We sometimes fail unwittingly to do things that we ought to do. And we are, from time to time, culpable for these unwitting omissions. We provide an outline of a theory of responsibility for unwitting omissions. We emphasize two distinctive ideas: (1) many unwitting omissions can be understood as failures of appropriate vigilance, and; (2) the sort of self-control implicated in these failures of appropriate vigilance is valuable. We argue that the norms that govern vigilance and the value of self-control explain culpability for unwitting omissions.
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The notion of responsibility is a multi-headed beast. In this paper, we’re interested in the accountability sense of responsibility, where an individual is responsible in the accountability sense only when the individual’s conduct makes it appropriate to resent or be indignant toward that individual (see Shoemaker 2015). Hence, we are interested in a kind of responsibility implicated in making it appropriate for individuals to bear certain Strawsonian reactive attitudes toward one another. In what follows, our use of the term ‘responsibility’ tracks this phenomenon. While there are interesting issues surrounding alternative kinds of responsibility (such as attributability, answerability, legal responsibility, etc.), we set these aside to focus on accountability. Thus, the use of ‘responsibility’ functions as shorthand for ‘the accountability kind of responsibility’.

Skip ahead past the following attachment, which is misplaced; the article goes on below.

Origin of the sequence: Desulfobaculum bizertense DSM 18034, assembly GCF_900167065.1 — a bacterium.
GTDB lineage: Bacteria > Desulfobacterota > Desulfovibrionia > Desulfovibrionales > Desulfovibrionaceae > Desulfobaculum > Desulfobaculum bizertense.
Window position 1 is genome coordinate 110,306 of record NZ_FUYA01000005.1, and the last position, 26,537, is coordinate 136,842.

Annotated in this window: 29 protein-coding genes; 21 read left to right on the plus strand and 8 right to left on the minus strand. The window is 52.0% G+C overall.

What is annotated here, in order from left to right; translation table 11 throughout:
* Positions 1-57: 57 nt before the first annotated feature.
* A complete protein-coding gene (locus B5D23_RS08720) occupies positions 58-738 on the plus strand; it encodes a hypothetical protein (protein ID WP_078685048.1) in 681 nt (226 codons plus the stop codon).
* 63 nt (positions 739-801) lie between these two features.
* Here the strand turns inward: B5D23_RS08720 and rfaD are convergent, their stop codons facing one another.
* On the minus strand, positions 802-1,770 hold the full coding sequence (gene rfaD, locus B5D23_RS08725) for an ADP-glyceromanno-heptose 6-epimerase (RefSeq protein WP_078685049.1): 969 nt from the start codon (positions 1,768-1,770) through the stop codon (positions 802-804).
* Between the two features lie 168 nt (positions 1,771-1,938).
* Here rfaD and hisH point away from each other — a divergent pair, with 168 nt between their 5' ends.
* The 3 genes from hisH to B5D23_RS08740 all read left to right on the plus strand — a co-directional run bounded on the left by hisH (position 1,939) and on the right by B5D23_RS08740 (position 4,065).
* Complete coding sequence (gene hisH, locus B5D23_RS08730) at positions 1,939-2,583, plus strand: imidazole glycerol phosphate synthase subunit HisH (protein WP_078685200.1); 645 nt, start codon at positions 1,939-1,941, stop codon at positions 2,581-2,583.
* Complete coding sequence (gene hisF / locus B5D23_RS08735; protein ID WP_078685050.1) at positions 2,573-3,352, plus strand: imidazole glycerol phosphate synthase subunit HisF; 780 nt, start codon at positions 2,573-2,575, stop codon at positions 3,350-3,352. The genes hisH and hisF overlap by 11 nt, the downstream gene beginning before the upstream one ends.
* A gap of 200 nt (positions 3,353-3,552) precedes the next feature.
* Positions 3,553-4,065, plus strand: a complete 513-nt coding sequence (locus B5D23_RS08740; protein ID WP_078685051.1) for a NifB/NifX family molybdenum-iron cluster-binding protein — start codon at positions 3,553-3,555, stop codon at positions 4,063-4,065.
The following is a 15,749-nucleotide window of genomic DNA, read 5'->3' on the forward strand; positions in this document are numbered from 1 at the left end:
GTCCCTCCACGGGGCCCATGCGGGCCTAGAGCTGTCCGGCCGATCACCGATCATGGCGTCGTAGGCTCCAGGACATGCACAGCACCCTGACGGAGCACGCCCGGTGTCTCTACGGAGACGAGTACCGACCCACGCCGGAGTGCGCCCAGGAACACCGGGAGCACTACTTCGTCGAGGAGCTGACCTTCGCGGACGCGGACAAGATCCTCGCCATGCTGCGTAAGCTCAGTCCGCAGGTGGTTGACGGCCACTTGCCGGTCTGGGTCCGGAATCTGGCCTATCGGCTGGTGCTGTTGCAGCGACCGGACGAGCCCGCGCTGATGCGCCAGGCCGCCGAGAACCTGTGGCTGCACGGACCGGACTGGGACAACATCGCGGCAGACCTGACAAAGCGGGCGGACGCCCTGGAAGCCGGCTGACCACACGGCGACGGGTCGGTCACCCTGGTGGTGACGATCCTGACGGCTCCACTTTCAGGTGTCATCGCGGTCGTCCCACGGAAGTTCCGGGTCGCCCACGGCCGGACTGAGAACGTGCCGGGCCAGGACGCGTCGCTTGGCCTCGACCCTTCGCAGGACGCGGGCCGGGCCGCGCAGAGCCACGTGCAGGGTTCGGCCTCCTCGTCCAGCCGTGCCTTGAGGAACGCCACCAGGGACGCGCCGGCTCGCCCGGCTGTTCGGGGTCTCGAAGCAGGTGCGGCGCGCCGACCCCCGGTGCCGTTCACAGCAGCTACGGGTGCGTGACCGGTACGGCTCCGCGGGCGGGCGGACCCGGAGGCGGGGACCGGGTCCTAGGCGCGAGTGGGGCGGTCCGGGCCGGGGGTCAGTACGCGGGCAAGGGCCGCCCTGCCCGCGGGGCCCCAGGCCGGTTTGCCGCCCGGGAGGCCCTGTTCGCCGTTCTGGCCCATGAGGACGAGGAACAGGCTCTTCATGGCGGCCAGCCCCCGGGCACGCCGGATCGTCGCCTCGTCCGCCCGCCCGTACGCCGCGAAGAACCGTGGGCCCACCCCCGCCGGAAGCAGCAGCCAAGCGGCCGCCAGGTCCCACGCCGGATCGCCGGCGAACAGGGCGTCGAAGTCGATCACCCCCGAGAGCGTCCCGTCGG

This formulation presumes that the objects of responsibility are states of affairs. However, nothing substantive hangs on this presumption. We could easily translate this into an action-centered view, where an agent is responsible in virtue of her control in acting so as to bring about a certain state of affairs.
Despite controversy about the source of these limitations, nobody disagrees that there are such limitations. Try as hard as you want, you’ll never be able to do two two-digit math problems simultaneously. Whether this is a matter of limited metabolic resources, functional limitations, structural limitations, or whatever else is irrelevant to our account.